In the halcyon days of my early twenties, my boyfriend and I lived for a summer in a tipi in a field of wild blueberries. Vermont nights can be cold, especially in June, and we snuggled on our mattress, surrounded by a gold cast-off carpet spread over those berries, and imagined our future: he as a carpenter and I as a writer.
Early one morning while we slept, a woman called outside those canvas walls, “Help!” She and her young daughter lived in a rented room down the road. Her car hadn’t started that morning. She was desperate to get to work. My boyfriend pulled on his jeans and t-shirt, drove her down the road in our Rabbit, and jumped her car.
That evening, she stopped by and thanked him. “Women sometimes get themselves stuck in hard places.”
Tough with brash youth, my tight little heart refused to squeeze out a drop of empathy. After she left, I huffed, “I will never get stuck.”
Years after that tipi summer, I lived on a Vermont back road. The father of our young daughters and I had reached that frigid precipice of mutual contempt and bickering. With both girls in school, he vowed to take early retirement and dig a pond. We had no wealth. I envisioned a harried future of working days for me, returning to a kitchen sink crammed with dishes, floors strewn with crumbs and dirty footprints, the silverware drawer stinky with mouse droppings. Plus, he had tangled with the law by driving without a license or registration, egged on by his new-found ex-felon friend. A contempt of court charge and a bench warrant for his arrest muddied matters. I didn’t need to be a genius, just a grownup, to see the girls and I were better off going it alone.
Perhaps as a kind of karmic comeuppance, I was way more broke beyond a car that wouldn’t start. My income was our sugaring business, which collapsed with our marriage. The roof leaked in the house where I lived with our children. A brilliant orange fungus erupted in my youngest’s bedroom ceiling. In windstorms, panes slipped out of the rotten wooden window frames and broke. Crying and driving one distraught afternoon, I crashed my tiny Toyota. I disconnected the phone, left my youngest alone for hours while I worked, gleaned potatoes from farm fields.
I was stuck.
In addition to my dismal economics, my life’s parameters included two weepy girls (one a furious teen) who mourned their father’s absence.
Simultaneously, as my marriage carapace crumbled, my own interior life awoke. Tillie Olsen wrote in Silences about the daily drudgery women have endured for centuries. (Childbirth was termed “confinement.”) Wryly, this mother of four noted the opening line of her first publishable work began, “I stand here ironing…”
I don’t own an iron, but that domestic line resonates painfully. While my husband was building houses for admiring homeowners, I gasped beneath mounds of laundry and requests for Popsicles.
While I blamed the crash of our marriage on his mental instability, an underlying truth is that I knew I could not write and remain his wife. I had made my choices, too. My writing passion had long since been subsumed by diapers and the crusty oatmeal pot and the necessity of selling maple syrup, converting sap and sugar into mortgage payments and gasoline and the innumerable things demanding money: property taxes and cooking oil and children’s socks. Now I see that void devoured much of my soul, too. Always at the beck of daughters’ or husband’s or employer’s needs, I had unwittingly traded my own virile need for the space to live fully — read, eat, sleep: the fodder of imagination.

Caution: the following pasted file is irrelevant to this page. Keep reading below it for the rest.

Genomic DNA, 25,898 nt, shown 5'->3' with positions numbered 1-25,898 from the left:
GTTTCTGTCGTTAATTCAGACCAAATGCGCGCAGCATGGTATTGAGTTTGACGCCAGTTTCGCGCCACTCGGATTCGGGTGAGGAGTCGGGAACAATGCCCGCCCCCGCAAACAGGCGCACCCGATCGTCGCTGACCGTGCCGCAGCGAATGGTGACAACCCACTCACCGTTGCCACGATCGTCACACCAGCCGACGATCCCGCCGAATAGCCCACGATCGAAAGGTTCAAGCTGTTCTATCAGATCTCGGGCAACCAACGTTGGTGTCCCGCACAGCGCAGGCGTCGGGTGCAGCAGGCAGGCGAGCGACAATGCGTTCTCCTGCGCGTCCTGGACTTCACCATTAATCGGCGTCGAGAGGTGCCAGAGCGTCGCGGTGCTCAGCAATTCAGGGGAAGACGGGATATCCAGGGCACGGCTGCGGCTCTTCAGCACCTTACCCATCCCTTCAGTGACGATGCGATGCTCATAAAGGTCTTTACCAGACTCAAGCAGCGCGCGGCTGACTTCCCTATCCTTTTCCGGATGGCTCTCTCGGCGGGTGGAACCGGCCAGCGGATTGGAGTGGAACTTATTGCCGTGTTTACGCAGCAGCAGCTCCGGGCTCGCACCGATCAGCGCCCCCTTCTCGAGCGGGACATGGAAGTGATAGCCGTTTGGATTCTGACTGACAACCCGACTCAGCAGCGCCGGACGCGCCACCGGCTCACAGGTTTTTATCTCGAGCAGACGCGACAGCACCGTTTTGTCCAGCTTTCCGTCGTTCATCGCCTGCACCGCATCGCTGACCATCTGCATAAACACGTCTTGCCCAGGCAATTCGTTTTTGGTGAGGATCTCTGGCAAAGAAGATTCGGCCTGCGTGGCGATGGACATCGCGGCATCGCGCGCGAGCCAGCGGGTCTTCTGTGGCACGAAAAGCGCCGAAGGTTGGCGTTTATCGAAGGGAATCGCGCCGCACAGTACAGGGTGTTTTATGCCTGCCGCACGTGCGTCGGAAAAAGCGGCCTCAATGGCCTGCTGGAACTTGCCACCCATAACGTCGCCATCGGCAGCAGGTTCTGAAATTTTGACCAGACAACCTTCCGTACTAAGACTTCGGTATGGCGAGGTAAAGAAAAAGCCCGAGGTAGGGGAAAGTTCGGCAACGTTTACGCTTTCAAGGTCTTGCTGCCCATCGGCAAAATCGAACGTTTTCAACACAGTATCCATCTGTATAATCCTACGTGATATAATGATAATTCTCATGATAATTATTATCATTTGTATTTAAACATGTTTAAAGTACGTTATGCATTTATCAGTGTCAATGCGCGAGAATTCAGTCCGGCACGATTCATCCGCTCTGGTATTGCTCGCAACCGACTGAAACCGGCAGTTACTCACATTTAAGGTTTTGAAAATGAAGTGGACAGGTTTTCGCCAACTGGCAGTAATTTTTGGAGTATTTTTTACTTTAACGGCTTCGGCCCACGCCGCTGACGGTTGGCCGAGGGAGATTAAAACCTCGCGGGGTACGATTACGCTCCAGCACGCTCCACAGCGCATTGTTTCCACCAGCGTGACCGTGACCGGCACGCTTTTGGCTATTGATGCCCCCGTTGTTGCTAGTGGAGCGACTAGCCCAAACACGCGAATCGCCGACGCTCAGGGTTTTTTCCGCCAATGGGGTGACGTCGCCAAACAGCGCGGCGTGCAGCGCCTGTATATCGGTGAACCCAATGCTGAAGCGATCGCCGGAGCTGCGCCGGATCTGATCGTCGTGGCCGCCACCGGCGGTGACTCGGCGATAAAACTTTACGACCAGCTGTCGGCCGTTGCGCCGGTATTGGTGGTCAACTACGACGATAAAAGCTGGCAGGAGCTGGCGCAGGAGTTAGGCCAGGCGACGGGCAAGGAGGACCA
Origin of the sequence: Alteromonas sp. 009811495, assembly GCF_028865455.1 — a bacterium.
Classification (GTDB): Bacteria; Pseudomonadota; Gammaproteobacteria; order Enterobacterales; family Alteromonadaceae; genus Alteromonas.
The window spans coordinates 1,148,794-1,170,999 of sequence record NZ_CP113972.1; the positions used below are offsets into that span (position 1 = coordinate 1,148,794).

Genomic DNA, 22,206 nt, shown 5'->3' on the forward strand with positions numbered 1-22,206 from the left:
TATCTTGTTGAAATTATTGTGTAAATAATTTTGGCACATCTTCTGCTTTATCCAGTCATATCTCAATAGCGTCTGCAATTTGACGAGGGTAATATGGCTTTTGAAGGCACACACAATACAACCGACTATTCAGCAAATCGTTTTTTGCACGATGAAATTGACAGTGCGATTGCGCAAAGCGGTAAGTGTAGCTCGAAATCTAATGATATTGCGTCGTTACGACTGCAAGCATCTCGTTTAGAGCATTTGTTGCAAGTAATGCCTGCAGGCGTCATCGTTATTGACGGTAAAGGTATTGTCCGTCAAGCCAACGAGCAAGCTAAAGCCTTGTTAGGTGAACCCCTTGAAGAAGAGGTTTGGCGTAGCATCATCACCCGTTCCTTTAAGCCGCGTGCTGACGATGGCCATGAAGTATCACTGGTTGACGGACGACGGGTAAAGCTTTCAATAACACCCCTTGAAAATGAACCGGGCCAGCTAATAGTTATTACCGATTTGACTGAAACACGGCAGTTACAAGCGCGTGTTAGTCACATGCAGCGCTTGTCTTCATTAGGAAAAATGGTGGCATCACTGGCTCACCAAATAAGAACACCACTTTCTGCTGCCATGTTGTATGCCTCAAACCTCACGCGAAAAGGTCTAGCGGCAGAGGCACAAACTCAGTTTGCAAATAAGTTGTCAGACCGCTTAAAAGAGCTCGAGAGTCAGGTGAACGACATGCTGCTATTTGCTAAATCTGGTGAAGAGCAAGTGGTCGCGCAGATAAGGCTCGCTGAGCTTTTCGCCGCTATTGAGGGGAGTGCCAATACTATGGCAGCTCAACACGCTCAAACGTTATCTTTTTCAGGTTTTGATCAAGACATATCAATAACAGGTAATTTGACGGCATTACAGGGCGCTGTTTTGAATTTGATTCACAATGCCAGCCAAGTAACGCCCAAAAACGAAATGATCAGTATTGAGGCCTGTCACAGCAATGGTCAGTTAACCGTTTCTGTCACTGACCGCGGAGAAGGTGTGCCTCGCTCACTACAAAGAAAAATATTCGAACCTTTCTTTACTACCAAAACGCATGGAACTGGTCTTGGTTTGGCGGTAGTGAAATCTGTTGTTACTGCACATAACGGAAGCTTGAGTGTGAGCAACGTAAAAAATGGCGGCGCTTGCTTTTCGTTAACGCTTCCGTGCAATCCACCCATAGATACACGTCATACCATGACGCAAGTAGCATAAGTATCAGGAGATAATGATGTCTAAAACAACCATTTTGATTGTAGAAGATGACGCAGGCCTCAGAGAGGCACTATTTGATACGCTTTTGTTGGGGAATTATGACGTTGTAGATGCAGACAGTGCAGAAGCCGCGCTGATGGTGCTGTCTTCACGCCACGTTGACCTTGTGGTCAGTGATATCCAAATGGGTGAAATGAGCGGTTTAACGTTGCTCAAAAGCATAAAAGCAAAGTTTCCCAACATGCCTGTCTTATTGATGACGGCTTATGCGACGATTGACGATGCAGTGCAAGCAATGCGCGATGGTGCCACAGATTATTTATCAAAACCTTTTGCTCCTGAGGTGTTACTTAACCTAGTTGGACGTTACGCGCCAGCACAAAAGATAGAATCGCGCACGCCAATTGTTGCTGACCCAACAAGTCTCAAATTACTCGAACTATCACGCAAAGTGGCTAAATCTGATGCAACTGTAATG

I was going to feed my young daughters by any means possible, always, but I no longer believed that was enough. I wanted my daughters to know motherhood need not destroy the mother.
As I plotted an escape route out of my marriage (a steady paycheck, a house he couldn’t enter at his whim) I published my first book, Hidden View. I had written the novel during a decade of precious naptimes or hunkered in my car while waiting for school dismissal. In her collection This is the Story of a Happy Marriage, Ann Patchett describes her divorce in her essay “The Getaway Car.” Her mother cheered her as Patchett wrote her first novel and created the life she wanted. In my lonely nights fleeing the thin shelter of marriage, I became my sole cheerleader. I determined to pursue my passion not just for myself, but for my daughters, too. I had to demonstrate that an authentic life — my creative life — mattered.
I am the sole potato and rent earner. I know categorically now what I should have known years ago: writing defines my relationship with the world. Without wealth — as most of us are — a creative life is a dicey proposition. Our capitalist world rewards bankers and investors. But from the get-go I should have demanded my own space. In the end, I claimed that for myself.
As mothers, our own authentic lives should not be the sticky-sweet airy stuff of dreams. Whatever your circumstances — holed up beneath a bridge or taking a Bahamas cruise — you are on your own soulful journey, whether you see it or not. John Cheever famously wrote that writing fiction is not a competitive sport. Nor, I’ll add, is living your life. Write the book you need to write.